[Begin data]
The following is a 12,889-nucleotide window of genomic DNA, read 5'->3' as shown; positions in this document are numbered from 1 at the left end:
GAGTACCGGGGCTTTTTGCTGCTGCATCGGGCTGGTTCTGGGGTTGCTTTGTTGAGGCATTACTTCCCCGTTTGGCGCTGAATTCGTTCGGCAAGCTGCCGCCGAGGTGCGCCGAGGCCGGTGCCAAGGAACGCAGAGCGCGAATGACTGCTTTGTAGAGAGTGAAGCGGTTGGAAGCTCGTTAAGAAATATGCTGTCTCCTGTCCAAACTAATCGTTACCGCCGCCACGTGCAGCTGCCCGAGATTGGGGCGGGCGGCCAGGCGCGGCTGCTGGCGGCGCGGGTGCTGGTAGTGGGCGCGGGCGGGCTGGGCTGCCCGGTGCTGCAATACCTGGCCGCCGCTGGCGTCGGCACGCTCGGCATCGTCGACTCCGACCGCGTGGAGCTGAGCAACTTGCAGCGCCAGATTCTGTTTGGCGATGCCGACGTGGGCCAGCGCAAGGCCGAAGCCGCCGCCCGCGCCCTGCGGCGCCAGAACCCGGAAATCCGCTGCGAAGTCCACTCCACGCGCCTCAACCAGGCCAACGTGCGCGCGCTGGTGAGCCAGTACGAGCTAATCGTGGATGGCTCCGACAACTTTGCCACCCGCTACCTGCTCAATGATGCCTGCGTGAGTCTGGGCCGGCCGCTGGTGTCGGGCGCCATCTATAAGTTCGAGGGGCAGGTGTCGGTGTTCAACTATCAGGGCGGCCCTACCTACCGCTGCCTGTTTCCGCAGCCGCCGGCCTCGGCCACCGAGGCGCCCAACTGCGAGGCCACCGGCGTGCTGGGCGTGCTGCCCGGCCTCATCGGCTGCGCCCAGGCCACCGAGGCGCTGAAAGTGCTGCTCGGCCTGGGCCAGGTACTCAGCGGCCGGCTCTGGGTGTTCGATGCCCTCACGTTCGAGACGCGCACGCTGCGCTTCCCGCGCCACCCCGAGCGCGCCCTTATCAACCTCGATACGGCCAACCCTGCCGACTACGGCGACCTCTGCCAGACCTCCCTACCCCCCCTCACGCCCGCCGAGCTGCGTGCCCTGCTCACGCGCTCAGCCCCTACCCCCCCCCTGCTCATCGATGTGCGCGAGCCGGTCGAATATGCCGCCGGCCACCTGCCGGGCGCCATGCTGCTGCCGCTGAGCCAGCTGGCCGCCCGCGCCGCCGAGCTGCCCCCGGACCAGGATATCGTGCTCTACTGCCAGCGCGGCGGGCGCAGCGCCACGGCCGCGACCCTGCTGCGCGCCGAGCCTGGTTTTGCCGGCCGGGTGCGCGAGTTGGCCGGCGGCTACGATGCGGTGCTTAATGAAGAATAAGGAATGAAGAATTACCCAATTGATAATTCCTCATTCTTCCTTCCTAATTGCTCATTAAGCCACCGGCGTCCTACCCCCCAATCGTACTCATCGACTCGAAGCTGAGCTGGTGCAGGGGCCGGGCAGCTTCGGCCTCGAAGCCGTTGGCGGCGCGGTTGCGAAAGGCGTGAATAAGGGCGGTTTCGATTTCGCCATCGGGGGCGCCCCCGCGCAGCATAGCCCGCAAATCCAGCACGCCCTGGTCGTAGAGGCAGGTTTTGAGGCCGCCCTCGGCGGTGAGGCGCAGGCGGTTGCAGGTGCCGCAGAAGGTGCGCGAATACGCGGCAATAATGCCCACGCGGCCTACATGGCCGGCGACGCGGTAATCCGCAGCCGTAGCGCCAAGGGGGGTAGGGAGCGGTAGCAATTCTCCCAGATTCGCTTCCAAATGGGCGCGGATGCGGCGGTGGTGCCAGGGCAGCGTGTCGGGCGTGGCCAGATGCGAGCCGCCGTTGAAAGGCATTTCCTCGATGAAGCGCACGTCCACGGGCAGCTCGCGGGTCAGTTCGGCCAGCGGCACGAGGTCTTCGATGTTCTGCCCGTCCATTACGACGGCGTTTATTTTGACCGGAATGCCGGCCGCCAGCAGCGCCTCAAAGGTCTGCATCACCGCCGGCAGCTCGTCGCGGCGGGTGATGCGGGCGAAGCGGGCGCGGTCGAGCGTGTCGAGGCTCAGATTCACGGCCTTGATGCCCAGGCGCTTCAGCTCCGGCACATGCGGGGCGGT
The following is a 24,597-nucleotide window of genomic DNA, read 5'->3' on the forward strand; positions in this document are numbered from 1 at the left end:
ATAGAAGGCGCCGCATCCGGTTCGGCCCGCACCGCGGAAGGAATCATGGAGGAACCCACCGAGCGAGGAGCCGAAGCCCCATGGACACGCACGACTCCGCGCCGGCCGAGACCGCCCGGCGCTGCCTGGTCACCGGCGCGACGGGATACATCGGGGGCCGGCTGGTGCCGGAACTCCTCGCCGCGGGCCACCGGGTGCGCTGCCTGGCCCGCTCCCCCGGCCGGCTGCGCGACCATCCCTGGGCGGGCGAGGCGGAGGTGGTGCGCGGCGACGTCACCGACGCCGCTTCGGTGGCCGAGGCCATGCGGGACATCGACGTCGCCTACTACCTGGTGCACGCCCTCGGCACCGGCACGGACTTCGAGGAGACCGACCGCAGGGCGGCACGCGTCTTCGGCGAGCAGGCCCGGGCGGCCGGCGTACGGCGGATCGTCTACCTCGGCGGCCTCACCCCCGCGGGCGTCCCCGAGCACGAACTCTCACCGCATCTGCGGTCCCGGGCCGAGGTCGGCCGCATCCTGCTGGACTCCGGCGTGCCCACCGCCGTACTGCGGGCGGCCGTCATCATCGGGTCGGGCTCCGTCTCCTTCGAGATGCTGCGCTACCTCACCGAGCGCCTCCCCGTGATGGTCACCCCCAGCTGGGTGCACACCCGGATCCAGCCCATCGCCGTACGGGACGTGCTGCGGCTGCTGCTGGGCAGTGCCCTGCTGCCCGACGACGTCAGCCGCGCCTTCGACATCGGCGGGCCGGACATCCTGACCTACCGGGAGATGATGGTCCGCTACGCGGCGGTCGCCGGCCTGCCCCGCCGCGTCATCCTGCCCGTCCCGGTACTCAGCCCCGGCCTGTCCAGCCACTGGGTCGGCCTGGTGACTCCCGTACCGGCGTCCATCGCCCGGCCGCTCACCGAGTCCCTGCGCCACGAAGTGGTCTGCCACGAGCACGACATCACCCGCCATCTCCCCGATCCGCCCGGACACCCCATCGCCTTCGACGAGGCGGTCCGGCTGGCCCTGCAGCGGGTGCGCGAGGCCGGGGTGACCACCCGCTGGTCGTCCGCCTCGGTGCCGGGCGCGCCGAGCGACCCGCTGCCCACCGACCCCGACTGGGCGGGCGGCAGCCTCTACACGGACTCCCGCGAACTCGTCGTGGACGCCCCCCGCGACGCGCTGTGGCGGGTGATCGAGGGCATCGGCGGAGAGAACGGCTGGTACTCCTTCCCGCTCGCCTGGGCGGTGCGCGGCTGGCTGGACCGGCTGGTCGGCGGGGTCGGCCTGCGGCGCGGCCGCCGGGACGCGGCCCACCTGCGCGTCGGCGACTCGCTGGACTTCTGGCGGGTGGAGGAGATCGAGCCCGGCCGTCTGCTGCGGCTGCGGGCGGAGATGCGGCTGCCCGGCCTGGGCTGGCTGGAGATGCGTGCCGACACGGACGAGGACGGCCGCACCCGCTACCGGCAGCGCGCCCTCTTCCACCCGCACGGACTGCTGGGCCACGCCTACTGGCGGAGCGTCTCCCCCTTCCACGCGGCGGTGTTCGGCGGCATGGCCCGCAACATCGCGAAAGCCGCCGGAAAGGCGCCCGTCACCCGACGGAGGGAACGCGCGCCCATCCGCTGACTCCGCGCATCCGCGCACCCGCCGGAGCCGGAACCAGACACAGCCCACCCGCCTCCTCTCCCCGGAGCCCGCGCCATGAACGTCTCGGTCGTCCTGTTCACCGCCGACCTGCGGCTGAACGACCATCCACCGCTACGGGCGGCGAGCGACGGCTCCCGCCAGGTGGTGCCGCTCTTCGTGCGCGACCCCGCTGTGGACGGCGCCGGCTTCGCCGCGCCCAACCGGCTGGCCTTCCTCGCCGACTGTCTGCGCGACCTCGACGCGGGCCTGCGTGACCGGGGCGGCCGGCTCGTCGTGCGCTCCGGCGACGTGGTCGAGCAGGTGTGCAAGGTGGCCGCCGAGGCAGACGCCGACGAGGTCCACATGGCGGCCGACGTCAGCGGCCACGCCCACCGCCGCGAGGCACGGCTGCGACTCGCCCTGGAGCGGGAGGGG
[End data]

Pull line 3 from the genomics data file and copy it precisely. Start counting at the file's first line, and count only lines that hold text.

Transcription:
The following is a 24,597-nucleotide window of genomic DNA, read 5'->3' on the forward strand; positions in this document are numbered from 1 at the left end: